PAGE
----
I’ll admit that being President of Palm Beach Watercolor Society the last two has taken up a lot of my time and my energy. However, my term is now ending and I’m turning in a new direction.
For years, I’m been urging fellow artists that they get an artist website and join the modern world with their art. Many of them have replied, “I’d rather just be in the studio.” While I can appreciate that, it’s been a bit painful to realize the opportunities for exposure and sales they are missing.
With that in mind, I’ve started a place for artists who wish to be represented in an online gallery; I call it Art Evolution Gallery. The concept is rather simple but contemporary. Artists evolve over their career, and collectors are always seeking new and evolving artists. I see Art Evolution Gallery as a point of convergence for both evolving artists and savvy art collectors. To find out more about this, drop by www.ArtEvolutionGallery.com.
As you know, I’ve long been interested in art history and theory. I just finished reading But is it Art: An Introduction to Art Theory by Cynthia Freeland and have reviewed it on Barnes and Noble. Here is a copy of that review:
Coming from a science background, I wondered how theory could be applied to art. It seems that, in the case of art theory, the major and most relevant questions are: “What is art?” and “Why is art valued?”
The author provides an historical framework of how philosophers and critics have approached these questions. Looking at the business and politics of art, good examples and references are provided throughout. She also shows how ‘cultural biases’ can be intervening variables in both the framing of the initial questions and the answers.
It is not surprising that the conclusion is the investigation of art theory, like scientific exploration, often leads to more questions than are answered. The author characterizes art theory as an explanation of the diversity of the subject, deals well with why art is special, provides a good overview of the topic and a stepping stone for further reading on the subject.
After picking up my sister, Catherine, in Pennsylvania, I drove over to my aunt’s 90th birthday party, but along the way, we stopped at the Brooklyn Museum and saw the Judy Chicago exhibit of “The Dinner Party.” I had seen this during its late 70’s tour when it appeared in The Cyclorama in Boston. The Cyclorama was a great venue for the exhibit but seeing it in its present permanent installation was magnificent.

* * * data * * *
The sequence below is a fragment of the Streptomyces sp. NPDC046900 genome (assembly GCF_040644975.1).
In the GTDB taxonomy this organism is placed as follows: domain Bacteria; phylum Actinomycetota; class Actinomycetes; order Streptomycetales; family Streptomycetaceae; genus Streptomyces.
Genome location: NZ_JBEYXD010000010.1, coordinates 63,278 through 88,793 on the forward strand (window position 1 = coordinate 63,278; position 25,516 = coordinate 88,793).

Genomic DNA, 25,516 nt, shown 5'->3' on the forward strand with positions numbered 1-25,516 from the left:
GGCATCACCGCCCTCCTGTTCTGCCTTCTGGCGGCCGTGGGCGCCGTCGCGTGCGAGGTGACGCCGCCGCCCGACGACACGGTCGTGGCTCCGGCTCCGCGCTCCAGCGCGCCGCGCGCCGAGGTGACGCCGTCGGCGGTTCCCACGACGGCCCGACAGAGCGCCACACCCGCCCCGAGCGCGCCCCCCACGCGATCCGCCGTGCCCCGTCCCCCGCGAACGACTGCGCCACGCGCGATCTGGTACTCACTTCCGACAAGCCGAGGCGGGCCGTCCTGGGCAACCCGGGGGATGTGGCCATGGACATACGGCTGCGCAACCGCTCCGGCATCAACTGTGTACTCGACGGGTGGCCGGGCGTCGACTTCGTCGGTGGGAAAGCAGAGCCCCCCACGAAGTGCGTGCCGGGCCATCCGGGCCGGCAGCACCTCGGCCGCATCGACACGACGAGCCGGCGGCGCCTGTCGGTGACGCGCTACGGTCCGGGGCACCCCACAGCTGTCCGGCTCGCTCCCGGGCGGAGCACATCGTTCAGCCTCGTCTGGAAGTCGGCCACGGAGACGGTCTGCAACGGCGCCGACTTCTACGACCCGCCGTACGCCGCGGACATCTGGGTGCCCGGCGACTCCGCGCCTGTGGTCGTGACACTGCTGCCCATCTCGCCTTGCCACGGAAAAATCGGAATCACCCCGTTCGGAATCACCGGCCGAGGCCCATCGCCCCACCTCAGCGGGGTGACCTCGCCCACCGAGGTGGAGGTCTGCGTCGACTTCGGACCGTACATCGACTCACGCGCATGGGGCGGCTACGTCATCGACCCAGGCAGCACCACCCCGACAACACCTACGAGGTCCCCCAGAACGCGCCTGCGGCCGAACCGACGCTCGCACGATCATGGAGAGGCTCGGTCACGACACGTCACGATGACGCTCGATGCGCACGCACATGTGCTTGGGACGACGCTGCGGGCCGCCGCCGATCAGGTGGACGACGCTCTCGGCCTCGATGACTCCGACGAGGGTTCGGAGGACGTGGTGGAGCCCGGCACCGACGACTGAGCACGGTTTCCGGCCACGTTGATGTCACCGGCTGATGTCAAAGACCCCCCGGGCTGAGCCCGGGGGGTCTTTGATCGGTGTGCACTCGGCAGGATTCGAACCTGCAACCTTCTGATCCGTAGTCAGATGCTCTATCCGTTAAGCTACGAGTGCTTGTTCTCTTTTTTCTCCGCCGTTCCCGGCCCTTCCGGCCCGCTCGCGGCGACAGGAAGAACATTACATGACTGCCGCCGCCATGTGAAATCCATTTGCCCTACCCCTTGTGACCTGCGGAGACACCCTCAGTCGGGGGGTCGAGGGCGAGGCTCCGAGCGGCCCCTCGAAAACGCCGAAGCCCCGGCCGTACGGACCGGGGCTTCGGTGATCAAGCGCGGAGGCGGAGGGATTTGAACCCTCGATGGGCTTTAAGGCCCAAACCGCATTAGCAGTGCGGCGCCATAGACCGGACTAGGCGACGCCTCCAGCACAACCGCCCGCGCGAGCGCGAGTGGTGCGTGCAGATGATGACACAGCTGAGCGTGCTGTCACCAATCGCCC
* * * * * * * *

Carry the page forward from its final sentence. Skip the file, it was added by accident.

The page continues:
It brought back many of the same feelings from my first viewing; however, at the time, I hadn’t realized the significance of this break-through feminist art, something that now is clear in retrospect. However, I was deeply touched by it at the time and the Brooklyn display brought back those feelings.
The Brooklyn Museum is a little treasure. I wish that I had more time to see it, but the party provided a deadline that we had to meet. We did have enough time to visit the exhibition of ancient Egyptian art. The museum is definitely on my list of places to visit again.
The party for my aunt was fantastic as was the chance to see the many members of my family. Following that, my sister and I stayed the night with an old friend who lived nearby. One of the things about these tours is the chance to catch up with old friends. It’s a valuable and nurturing experience that is well worth the effort.
The next leg took us to Vermont. A visit to The Vermont Store awakened the “Oh, I want to get out my paint brushes” feeling, but I limited myself to capturing the scenes with my Canon camera and its new 55mm – 250 mm lens. It’s valuable for close-ups without intruding on the scene. For example, I made some nice shots of a fiddler at the store.
We finally reached the Northeast Kingdom and we had some quality time with my other sister, Judy. This trip also gave me the opportunity to move some items that we were no longer using in Florida but would be handy when we took up Summer quarters in Vermont. One of these “items” was the Saturn I’d driven up in. When the time came to return, I dropped off the car with Judy, and Catherine and I boarded a train for the trip south at Essex Junction.